multigrain sourdough and allowing others to depend on me
This post is a part of my 2017 Lenten Bread Series. Click here to see the series in its entirety.
Every Wednesday night, a small group of men and women from my church meet at my home for dinner and a time of discussion. For the last several weeks, we’ve been working our way through a study of the Lord’s prayer and what it teaches about prayer more broadly.
Last week we studied the phrase, “Give us this day our daily bread,” which led to a discussion on Lent and learning to depend on God.
Being in the business of baking bread (an industry with very low profit margins) while living in an expensive city has forced me into many moments of financial panic over the last few years. I’ve had little choice but to depend on God to provide—if not specifically for my daily bread at the very least for my monthly rent.
Though I’ve not always taken the financial stress in stride—I’ve always been a very anxious person—even in my fits of panic I’m filled with the knowledge that God has consistently provided in the past and a trust that God will continue to provide in the future. Whether it’s a weekend-long gig in retail, a wedding cake order, housesitting, or a few shifts at my old bakery, every time I’ve started to feel worried I might not be able to pay off my latest credit card statement, God has provided.
This Lent, rather than being struck with a deeper knowledge of my own dependence on God, I’ve learned how deeply I reject others dependence on me.
I pride myself on my independence. If I want something, I go for it. I make connections, I get things done. While this is a strength, I’ve lately been confronted with the ways that my own selfishness makes it a weakness as well.
I get so focused on my own projects that I overlook those around me. I grow frustrated when I must sacrifice time or energy I could put towards my own work to care for the needs of people that I love.
But part of depending on God is living within interdependent community—depending on others and allowing others to depend on me. God created us for community; even God exists communally in the three parts of the Trinity. God meets our needs through the communities around us, and so faithfully caring for the needs of those God places before us is a vital part of communal dependence on Him.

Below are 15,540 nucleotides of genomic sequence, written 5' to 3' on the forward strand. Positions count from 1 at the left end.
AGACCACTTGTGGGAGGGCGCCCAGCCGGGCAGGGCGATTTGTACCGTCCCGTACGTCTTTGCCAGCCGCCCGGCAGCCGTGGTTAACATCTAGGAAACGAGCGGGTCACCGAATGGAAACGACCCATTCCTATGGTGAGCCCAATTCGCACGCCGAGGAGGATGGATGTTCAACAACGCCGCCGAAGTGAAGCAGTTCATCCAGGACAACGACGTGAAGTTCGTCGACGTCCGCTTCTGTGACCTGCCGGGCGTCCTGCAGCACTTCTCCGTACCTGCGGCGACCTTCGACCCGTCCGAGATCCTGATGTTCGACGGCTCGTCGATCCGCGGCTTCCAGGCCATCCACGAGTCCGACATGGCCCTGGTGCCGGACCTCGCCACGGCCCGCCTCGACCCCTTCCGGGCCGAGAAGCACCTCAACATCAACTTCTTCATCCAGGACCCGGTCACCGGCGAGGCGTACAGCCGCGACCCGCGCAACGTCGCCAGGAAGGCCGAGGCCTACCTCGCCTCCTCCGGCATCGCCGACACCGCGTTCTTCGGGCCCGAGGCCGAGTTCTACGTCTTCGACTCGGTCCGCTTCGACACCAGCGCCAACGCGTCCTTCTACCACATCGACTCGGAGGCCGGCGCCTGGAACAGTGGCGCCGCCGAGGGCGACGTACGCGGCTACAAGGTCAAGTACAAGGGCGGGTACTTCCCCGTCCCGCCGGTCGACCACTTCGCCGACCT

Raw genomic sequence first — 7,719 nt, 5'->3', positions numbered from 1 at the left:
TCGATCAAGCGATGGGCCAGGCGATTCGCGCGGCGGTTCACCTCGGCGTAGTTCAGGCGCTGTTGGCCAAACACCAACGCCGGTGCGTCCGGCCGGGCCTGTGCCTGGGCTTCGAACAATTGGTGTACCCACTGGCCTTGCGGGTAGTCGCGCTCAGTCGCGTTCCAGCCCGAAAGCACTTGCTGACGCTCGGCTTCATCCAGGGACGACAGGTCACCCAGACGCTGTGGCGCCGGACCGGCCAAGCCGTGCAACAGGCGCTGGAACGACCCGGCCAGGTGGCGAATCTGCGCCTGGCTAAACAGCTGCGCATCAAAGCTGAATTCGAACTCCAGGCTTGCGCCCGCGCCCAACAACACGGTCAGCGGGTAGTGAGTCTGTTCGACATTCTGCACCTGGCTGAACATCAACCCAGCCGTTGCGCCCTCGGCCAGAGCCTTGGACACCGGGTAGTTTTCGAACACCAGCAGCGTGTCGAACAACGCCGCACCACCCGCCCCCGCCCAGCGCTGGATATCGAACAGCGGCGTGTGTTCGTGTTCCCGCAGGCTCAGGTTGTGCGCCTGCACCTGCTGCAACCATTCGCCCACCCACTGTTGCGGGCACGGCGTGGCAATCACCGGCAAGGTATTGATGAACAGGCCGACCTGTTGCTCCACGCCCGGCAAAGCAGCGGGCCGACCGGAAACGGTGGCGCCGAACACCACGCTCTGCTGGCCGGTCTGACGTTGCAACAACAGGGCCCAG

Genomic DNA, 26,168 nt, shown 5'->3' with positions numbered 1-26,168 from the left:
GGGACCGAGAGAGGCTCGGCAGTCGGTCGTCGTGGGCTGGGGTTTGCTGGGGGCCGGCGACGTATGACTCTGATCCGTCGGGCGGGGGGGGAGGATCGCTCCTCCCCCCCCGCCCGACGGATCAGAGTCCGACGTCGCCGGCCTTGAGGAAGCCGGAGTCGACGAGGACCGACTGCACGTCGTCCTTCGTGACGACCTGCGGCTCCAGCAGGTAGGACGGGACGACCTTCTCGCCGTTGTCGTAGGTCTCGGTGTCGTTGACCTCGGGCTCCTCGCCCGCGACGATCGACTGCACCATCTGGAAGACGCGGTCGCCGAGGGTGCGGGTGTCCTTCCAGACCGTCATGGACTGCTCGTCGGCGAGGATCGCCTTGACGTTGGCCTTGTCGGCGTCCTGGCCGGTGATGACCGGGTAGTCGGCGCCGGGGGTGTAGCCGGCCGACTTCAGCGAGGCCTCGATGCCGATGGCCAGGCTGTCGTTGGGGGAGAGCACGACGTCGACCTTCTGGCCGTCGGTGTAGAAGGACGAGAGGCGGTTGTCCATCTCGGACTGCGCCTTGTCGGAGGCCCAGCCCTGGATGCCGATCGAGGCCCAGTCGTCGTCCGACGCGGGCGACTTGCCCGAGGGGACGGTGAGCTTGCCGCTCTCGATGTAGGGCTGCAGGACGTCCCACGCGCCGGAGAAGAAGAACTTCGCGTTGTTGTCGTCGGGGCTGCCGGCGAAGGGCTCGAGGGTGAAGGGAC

Nearing the end of Lent, I’ll admit that this bread series is growing quite tiresome! Writing three posts each week is a lot; I’ve found myself wishing for the past week that I hadn’t made the Lenten commitment. Upon further examination, however, I realize that it’s not a lack of time or really even a lack of desire to write that frustrates me. It’s a frustration that others are depending on me to guide them through Lent and thus the feeling that I must write out of obligation.
I was feeling guilty at the beginning of March for committing to writing and baking for my Lenten discipline rather than choosing an item from which to fast. But as the season has carried on, I’ve realized that this practice is revealing my own weaknesses nonetheless. I’m grateful for the ways that it is revealing my need to make a spiritual practice out of fulfilling commitments and allowing others to depend on me.
1/2 cup sourdough starter
3/4 cup water
1/2 cup barley flour
1/2 cup whole wheat flour
1/2 cup water
1 cup all-purpose flour
1 teaspoon kosher salt
1. 6-8 hours after feeding your starter, mix together the preferement. Let sit at room temperature 1-2 hours.
2. Add in the remaining water, all-purpose flour, and salt. Mix together until it forms a shaggy dough, let sit at room temperature for 30 minutes.
3. While the dough is still in the mixing bowl, stretch and fold the dough 8 times.
4. Cover the dough loosely with plastic wrap and let sit 6-8 hours.
5. Turn the dough onto a floured counter and pre-shape into a round. Let rest for 10 minutes.
6. Shape the dough into its final round, place in a floured banneton or bowl lined with a floured towel. Let sit at room temperature for 2-3 hours.
7. Place your baking sheet in the oven and pre-heat to 450°F.
8. Take the sheet out of the oven, turn the loaf onto the hot pan. Score the top of the loaf to allow the steam to escape. Brush the loaf water, or spray the loaf and the oven with water to create steam and return the pan to the oven. Lower the heat to 425°F.
9. Bake for 30-40 minutes. If using a Dutch oven, remove the lid after 25 minutes to allow a nice crust to form.
10. Remove from the oven and let cool before eating!
As you bake today, examine the places where you fail to depend on God’s provision or where you fail to allow others to depend on you. Pray that God would illuminate the ways that His provision comes through the interdependence of community. Pray for the humility to serve others needs, to allow others to be dependent on you, and pray that through that process you will learn to depend more fully on God.